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Exclusive: Gmail Ditched By Major University

IT executives at the school say Google's commitment to privacy and security doesn't meet their standards.

In a potential blow to Google's efforts to establish itself as a major player in enterprise software, a leading public university has ended its evaluation of Gmail as the official e-mail program for its 30,000 faculty and staff members—and it's got some harsh words for the search giant.

In a joint letter last week to employees, University of California-Davis CIO Peter Siegel, Academic Senate IT chair Niels Jensen, and Campus Council IT chair Joe Kiskis said the school decided to end its Gmail pilot, which could have led to campus-wide deployment, because faculty members doubted Google's ability to keep their correspondences private.

Many faculty "expressed concerns that our campus’s commitment to protecting the privacy of their communications is not demonstrated by Google and that the appropriate safeguards are neither in place at this time nor planned for in the near future,” the letter said.

Google officials, for their part, insisted that their privacy controls are adequate. "Obviously there's lots of opinions and voices on campuses," said Jeff Keltner, a business development manager in the Google Apps for Education group.

"By and large, it's not typical of what we're seeing in the market. We're seeing lots of schools move their students and faculty onto Gmail," said Keltner, who also noted that UC Davis students are continuing to use the service and that Gmail users' privacy is protected by contractual assurances that govern data handling.

But the note, dated April 30, also cited a recent letter to Google CEO Eric Schmidt from the privacy commissioners of ten countries, including Canada, the UK, and Germany—but not the U.S.—that chastised Google for its recent addition of Google Buzz to Gmail. Google Buzz adds social networking tools that the commissioners said compromise user privacy.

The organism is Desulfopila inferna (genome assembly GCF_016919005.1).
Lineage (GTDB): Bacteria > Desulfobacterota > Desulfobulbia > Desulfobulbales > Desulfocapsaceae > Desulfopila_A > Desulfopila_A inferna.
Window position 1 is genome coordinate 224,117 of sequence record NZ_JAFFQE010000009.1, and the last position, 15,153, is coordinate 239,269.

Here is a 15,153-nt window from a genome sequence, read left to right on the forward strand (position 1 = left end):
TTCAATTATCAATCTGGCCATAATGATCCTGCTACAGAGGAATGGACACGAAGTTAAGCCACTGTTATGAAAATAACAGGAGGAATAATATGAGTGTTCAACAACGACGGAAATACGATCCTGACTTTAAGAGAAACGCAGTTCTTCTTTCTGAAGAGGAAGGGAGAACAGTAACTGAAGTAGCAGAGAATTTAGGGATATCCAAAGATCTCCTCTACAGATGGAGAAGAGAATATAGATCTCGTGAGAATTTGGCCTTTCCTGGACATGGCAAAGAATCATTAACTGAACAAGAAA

Keltner said Google Buzz was not part of the Gmail package under evaluation at UC Davis.

Google rolled out Gmail publicly in 2007. It's part of the Google Apps suite, which also offers Web-based word processing, presentations, and spreadsheet software. With Google Apps, Google is looking to make inroads in the lucrative office software market, which is currently dominated by Microsoft.

Some organizations, including Washington DC's municipal administration, have moved from Microsoft Office to Google Apps, which is priced at $50 per user, per year, and reported savings millions of dollars. Other enterprises, however, have expressed concerns about porting e-mail and other data to Google's cloud, citing concerns similar to those voiced by UC Davis officials.

The UC Davis IT leaders' letter additionally stated that "outsourcing e-mail may not be in compliance with the University of California Electronic Communications Policy." The policy forbids the university from disclosing or examining the contents of e-mails without the account holder's consent, and from distributing e-mails to third parties.

"Though there are different interpretations of these sections, the mere emergence of significant disagreement on these points undermines confidence in whether adopting Google's Gmail service would be consistent with the policy," the letter states.

The letter added that UC Davis plans to continue its search for "a more flexible and effective central e-mail system."

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